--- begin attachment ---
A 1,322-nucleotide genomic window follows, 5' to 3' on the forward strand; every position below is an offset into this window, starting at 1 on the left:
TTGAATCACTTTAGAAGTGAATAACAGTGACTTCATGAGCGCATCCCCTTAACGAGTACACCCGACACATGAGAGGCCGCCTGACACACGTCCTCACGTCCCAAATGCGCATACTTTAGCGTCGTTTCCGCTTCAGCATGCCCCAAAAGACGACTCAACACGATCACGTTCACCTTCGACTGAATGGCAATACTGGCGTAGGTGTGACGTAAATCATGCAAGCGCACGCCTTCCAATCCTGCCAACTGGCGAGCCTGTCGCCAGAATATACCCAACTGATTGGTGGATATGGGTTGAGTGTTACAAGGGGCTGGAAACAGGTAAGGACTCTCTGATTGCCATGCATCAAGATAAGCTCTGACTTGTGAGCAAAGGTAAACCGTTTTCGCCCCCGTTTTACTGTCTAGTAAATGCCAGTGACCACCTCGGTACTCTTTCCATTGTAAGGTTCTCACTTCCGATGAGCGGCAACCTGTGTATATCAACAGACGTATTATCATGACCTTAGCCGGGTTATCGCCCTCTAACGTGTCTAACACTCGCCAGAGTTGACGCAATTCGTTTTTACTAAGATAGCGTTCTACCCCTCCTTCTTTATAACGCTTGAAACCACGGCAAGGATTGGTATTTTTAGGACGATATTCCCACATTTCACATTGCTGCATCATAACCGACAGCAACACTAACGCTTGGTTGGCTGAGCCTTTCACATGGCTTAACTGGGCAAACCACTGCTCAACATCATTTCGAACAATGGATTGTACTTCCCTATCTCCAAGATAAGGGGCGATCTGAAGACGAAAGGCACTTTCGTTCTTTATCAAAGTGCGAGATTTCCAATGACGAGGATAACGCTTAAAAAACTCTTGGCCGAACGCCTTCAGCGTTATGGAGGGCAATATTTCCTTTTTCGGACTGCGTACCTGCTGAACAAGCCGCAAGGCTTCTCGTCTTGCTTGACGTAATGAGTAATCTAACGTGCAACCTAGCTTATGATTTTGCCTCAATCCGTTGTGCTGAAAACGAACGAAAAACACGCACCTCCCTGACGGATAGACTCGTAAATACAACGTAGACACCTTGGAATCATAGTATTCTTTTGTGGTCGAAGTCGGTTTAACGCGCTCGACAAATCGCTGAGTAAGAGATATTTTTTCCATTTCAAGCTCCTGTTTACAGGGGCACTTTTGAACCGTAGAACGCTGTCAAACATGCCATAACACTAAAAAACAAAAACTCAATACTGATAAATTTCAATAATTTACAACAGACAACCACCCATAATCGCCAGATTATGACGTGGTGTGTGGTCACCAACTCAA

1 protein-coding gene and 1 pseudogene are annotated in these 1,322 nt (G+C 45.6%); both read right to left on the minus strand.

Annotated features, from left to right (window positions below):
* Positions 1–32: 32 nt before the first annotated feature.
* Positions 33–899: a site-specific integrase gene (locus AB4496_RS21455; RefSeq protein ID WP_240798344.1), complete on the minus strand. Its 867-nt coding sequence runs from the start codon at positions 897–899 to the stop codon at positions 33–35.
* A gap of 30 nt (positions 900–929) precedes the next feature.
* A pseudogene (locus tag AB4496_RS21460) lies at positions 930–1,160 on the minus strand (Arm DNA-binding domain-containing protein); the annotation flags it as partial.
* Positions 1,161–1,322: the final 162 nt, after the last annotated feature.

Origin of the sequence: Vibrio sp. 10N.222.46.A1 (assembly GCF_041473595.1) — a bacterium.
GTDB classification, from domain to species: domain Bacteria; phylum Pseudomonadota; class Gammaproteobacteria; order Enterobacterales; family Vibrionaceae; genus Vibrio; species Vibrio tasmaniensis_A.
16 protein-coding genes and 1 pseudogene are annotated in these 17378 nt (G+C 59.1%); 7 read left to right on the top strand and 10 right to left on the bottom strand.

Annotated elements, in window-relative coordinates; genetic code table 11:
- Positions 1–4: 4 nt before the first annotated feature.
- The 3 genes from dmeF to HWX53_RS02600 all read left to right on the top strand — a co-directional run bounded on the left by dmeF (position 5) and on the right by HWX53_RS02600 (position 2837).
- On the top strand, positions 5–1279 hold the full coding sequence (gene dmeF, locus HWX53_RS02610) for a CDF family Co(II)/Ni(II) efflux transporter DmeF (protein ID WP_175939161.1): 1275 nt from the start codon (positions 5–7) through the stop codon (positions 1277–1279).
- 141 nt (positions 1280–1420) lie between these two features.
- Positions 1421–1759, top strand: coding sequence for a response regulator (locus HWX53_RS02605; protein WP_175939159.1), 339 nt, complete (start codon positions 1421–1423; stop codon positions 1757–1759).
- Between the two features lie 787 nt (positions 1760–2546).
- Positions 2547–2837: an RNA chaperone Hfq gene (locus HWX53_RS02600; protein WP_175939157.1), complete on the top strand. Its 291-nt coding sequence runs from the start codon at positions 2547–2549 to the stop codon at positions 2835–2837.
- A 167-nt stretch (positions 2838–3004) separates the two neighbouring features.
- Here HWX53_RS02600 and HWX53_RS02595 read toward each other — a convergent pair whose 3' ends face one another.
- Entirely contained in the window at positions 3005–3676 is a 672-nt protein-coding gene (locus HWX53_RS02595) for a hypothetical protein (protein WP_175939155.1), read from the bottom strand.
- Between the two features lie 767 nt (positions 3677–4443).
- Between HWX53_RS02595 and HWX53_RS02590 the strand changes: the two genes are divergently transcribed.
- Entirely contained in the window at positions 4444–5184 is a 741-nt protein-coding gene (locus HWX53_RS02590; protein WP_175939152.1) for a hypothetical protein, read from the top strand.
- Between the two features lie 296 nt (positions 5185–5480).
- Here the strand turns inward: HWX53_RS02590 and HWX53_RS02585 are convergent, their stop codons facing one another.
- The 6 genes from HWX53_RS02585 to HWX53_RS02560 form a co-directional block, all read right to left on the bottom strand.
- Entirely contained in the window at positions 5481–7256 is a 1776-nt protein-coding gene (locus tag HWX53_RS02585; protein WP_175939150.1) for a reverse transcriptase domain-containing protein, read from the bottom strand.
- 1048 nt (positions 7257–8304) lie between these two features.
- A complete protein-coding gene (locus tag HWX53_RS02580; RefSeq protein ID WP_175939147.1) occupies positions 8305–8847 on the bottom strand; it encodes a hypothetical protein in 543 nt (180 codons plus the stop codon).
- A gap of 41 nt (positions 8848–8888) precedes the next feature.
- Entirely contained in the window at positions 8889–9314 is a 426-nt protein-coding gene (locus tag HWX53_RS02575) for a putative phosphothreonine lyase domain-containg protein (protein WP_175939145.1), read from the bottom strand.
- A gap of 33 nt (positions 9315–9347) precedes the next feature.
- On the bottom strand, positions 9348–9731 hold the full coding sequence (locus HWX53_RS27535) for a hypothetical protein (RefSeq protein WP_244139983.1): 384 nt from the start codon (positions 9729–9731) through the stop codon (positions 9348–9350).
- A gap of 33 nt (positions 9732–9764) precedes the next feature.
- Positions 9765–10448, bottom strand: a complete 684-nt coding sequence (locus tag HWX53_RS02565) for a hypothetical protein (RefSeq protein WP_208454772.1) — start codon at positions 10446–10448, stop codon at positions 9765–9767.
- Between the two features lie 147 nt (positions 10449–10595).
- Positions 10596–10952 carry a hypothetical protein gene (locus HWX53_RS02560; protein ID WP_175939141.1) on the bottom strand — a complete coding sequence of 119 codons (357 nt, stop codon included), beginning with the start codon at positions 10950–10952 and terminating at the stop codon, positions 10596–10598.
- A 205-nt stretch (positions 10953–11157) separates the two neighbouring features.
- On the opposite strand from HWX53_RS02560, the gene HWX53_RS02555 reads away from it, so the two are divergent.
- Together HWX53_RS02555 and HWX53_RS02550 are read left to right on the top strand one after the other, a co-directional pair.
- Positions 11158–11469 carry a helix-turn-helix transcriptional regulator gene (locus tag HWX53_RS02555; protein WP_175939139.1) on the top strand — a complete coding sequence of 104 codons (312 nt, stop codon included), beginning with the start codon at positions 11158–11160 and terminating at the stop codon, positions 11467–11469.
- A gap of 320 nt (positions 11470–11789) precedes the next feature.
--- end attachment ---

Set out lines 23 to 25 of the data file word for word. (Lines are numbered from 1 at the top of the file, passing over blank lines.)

- Entirely contained in the window at positions 3005–3676 is a 672-nt protein-coding gene (locus HWX53_RS02595) for a hypothetical protein (protein WP_175939155.1), read from the bottom strand.
- Between the two features lie 767 nt (positions 3677–4443).
- Between HWX53_RS02595 and HWX53_RS02590 the strand changes: the two genes are divergently transcribed.